It seems that the hackers favourite friend, the Nexus 4, has recently ducked out for a bit of a nip and tuck. German site Mobiflip noticed a couple of changes to the Nexus 4 they received that while seemingly minor may make a significant difference. I say “may make a significant difference” as there has not been any announcements from either LG or Google as to the reasons for the changes. Speculation of the reason for them is rife on the Internet, as is often the case.
The first change — a phone with nipples?
The new version of the Nexus 4 shipping has two seemingly innocuous bumps or “nipples” along the bottom of the back of the phone. Reasons being put forward for these are that they are in exactly the same position as the speaker and thus this separation of the phone from the surface when laid on its back preventing the speaker from being muffled by the surface it has been laid on. The other reason being speculated is that the bumps prevent the phone from scratching when placed on a solid surface.
I prefer the former. Google/LG already make a premium bumper for the reason of phone protection, why would they change the design of the phone to prevent something that can already be prevented (personally I use a clear skin on the back of mine). The speaker on the Nexus 4 is, as has been my experience with all Nexus devices, appallingly low in volume and without software hacks this cannot be changed. This may be Google/LG’s way of increasing speaker loudness.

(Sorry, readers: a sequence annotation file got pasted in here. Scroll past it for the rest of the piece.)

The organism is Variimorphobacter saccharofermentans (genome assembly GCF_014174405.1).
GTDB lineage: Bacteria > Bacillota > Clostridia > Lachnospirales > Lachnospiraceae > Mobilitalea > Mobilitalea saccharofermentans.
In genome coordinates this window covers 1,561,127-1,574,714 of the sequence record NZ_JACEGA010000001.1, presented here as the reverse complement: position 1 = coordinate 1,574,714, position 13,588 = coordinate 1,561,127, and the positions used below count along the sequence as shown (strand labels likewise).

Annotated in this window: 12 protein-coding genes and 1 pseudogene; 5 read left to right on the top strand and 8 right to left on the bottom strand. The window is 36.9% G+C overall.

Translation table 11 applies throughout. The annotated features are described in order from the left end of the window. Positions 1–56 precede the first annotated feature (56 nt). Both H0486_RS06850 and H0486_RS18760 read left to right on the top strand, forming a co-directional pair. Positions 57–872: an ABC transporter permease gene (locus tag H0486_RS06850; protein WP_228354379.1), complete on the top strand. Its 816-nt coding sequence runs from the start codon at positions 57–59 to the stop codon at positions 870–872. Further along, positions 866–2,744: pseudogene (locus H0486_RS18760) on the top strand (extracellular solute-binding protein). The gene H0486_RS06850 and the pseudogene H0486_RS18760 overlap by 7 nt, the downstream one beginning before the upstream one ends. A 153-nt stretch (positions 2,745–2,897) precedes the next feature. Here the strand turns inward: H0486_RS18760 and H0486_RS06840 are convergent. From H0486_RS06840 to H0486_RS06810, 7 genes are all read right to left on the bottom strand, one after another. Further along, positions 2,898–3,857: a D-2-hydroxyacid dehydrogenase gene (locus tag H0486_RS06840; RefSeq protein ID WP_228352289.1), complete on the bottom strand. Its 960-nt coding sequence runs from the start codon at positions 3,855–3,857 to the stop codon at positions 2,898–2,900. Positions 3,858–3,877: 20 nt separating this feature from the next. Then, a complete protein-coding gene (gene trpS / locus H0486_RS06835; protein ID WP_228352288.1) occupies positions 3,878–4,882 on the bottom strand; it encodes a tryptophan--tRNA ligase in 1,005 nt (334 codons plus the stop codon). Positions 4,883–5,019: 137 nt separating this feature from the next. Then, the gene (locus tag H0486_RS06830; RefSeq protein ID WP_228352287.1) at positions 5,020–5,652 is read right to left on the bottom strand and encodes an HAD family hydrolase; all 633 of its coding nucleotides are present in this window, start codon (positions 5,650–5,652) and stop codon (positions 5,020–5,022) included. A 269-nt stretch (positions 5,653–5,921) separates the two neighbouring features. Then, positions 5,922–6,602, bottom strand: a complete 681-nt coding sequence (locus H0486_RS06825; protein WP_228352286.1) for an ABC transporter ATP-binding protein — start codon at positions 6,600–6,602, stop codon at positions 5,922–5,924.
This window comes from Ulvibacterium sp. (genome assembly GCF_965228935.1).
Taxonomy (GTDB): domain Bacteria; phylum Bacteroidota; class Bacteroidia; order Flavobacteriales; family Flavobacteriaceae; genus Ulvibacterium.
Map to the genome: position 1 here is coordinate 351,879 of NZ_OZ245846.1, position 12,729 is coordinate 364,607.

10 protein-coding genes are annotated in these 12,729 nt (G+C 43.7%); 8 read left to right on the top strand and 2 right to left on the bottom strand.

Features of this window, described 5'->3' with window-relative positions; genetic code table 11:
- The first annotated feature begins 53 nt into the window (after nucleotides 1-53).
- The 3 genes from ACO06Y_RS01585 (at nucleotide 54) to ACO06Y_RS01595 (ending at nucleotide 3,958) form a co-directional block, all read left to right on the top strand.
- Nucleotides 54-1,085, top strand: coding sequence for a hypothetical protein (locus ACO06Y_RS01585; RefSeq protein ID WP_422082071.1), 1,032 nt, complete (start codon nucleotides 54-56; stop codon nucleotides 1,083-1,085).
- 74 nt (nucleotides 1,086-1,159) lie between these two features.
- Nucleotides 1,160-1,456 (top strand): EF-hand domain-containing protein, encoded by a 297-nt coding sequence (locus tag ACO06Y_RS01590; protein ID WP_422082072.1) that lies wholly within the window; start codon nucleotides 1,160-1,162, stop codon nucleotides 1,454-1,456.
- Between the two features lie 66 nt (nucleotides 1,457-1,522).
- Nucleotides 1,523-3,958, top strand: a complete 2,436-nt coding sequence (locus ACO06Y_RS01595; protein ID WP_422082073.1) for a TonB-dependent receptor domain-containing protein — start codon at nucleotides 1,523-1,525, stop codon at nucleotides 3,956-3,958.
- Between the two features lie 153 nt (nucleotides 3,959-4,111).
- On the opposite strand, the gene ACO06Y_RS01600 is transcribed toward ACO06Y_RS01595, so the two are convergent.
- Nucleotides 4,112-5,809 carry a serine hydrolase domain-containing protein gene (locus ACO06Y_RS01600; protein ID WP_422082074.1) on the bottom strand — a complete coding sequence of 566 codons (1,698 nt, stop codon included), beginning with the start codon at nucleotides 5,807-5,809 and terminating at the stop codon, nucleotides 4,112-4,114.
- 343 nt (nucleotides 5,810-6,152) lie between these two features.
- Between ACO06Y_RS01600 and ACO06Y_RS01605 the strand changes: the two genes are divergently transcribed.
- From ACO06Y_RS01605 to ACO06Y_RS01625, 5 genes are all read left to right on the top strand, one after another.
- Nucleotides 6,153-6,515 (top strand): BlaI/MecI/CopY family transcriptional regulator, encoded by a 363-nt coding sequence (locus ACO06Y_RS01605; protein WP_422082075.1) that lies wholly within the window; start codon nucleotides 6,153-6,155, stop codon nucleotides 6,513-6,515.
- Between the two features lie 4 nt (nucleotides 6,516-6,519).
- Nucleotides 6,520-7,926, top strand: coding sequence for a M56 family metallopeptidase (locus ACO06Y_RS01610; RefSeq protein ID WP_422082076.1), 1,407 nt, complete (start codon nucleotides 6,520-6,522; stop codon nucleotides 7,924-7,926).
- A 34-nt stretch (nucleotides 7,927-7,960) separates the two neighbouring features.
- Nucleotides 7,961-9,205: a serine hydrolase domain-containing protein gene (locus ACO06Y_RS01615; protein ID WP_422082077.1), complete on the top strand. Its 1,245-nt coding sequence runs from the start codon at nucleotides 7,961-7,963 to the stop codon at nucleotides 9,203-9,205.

.. and changing the case opening around the camera?
The second change which is even more puzzling is a decrease in the size of the opening around the camera. Is this just a cosmetic change or does it have something to do with the amount of light entering the camera aperture? Others with more expertise in photography may be able to answer whether this change is significant or not. I am sure photos comparing the two cameras will show up soon and we may be able to see if there are any changes but until we hear from LG/Google I doubt we will know for sure.
Personally I think it’s good to see LG and Google listening to users’ experience with the LG Nexus 4 and trying to improve an already great phone. Once again though early adopters, including myself, have been used as guinea pigs but that is the risk we choose to take. All for the greater good of better phones to follow.
How do you feel about these changes? Do you agree with my analysis? Were you an early adopter and do these changes affect your thoughts on doing it again next time?